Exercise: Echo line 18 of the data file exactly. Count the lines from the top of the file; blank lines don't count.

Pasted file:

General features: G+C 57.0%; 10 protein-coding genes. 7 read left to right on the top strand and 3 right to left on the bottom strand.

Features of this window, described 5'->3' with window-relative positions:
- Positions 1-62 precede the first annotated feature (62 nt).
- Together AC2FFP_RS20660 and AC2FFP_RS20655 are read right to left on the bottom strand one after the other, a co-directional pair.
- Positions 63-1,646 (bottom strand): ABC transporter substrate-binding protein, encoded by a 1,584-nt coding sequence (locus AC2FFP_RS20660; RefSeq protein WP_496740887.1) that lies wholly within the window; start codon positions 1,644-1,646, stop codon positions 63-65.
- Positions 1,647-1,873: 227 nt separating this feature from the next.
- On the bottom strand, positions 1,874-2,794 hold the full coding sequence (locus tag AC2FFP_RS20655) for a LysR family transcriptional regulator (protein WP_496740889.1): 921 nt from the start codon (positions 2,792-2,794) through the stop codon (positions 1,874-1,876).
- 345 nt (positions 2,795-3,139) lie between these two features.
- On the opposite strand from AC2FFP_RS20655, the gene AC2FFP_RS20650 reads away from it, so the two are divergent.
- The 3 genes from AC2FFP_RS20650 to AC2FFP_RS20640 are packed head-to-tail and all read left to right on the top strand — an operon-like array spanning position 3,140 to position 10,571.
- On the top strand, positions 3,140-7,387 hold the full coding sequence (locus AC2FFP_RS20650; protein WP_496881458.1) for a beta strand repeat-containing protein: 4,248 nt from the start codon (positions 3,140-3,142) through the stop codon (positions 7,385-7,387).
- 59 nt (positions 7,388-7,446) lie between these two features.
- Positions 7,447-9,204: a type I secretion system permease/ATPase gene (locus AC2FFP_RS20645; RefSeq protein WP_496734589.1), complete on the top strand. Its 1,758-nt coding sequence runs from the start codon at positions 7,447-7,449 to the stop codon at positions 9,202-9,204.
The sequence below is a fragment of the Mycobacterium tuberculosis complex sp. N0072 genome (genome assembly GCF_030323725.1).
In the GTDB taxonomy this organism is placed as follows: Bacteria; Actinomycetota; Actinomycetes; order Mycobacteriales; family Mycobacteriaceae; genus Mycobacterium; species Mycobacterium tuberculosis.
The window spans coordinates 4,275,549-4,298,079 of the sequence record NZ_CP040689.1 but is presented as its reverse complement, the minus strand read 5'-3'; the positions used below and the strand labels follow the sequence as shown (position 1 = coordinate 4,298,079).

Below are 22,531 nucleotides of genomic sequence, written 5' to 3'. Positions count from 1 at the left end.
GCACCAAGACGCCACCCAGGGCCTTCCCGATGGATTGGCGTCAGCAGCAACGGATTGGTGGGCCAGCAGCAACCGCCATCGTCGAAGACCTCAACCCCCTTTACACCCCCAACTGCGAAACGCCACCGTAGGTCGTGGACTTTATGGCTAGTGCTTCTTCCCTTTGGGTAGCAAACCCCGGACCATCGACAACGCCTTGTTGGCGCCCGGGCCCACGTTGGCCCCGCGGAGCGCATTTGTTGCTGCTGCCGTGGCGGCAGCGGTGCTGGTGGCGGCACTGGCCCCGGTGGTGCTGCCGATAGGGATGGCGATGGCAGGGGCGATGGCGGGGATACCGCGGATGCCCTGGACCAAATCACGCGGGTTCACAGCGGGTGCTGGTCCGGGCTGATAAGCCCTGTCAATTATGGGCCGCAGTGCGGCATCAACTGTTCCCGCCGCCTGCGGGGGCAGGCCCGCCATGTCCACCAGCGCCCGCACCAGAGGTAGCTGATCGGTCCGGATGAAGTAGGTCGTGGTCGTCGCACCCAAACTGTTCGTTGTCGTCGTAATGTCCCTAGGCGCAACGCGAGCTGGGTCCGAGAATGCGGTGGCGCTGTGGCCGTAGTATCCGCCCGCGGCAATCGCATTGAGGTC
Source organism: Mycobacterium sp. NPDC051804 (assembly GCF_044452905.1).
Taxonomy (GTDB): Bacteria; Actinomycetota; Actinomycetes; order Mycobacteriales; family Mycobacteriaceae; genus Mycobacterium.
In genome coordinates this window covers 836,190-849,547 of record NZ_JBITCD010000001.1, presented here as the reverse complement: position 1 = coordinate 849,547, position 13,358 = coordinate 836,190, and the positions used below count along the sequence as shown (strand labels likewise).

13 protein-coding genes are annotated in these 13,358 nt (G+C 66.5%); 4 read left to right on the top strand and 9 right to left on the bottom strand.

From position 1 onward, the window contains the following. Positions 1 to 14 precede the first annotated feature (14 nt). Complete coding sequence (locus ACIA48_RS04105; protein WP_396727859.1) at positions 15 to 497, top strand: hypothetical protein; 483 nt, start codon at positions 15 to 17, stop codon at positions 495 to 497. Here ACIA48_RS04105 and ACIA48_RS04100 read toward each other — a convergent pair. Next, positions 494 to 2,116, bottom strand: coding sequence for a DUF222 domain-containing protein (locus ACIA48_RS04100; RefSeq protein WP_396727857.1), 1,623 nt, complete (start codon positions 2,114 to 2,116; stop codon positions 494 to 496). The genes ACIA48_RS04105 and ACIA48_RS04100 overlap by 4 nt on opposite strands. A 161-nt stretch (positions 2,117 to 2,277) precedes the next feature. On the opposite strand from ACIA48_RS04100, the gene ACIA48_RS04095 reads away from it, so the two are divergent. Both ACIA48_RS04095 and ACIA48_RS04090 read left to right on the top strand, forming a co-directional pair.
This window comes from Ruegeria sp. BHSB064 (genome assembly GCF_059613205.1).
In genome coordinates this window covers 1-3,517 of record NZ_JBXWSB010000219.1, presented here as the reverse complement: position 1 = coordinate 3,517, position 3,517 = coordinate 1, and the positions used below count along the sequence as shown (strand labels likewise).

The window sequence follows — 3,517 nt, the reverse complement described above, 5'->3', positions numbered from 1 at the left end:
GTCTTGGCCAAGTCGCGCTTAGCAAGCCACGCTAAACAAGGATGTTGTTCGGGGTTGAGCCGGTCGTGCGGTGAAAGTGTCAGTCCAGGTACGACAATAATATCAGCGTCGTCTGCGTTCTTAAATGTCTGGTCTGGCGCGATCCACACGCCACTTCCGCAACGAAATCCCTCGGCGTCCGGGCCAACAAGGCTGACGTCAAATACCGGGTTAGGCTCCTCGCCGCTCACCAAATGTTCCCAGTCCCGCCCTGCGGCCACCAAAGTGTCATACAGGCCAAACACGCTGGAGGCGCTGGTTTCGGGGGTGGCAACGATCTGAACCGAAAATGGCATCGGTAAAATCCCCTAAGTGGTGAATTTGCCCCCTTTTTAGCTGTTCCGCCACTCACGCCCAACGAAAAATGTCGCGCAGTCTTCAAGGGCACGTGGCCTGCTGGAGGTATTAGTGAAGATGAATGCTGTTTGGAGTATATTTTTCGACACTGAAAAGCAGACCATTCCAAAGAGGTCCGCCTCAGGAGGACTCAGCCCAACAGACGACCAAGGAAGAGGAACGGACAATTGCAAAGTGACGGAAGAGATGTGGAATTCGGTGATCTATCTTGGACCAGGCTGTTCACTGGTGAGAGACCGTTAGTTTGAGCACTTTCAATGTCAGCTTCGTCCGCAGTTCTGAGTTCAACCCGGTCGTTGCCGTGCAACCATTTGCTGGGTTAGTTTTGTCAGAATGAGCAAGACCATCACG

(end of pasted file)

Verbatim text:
GCACCAAGACGCCACCCAGGGCCTTCCCGATGGATTGGCGTCAGCAGCAACGGATTGGTGGGCCAGCAGCAACCGCCATCGTCGAAGACCTCAACCCCCTTTACACCCCCAACTGCGAAACGCCACCGTAGGTCGTGGACTTTATGGCTAGTGCTTCTTCCCTTTGGGTAGCAAACCCCGGACCATCGACAACGCCTTGTTGGCGCCCGGGCCCACGTTGGCCCCGCGGAGCGCATTTGTTGCTGCTGCCGTGGCGGCAGCGGTGCTGGTGGCGGCACTGGCCCCGGTGGTGCTGCCGATAGGGATGGCGATGGCAGGGGCGATGGCGGGGATACCGCGGATGCCCTGGACCAAATCACGCGGGTTCACAGCGGGTGCTGGTCCGGGCTGATAAGCCCTGTCAATTATGGGCCGCAGTGCGGCATCAACTGTTCCCGCCGCCTGCGGGGGCAGGCCCGCCATGTCCACCAGCGCCCGCACCAGAGGTAGCTGATCGGTCCGGATGAAGTAGGTCGTGGTCGTCGCACCCAAACTGTTCGTTGTCGTCGTAATGTCCCTAGGCGCAACGCGAGCTGGGTCCGAGAATGCGGTGGCGCTGTGGCCGTAGTATCCGCCCGCGGCAATCGCATTGAGGTC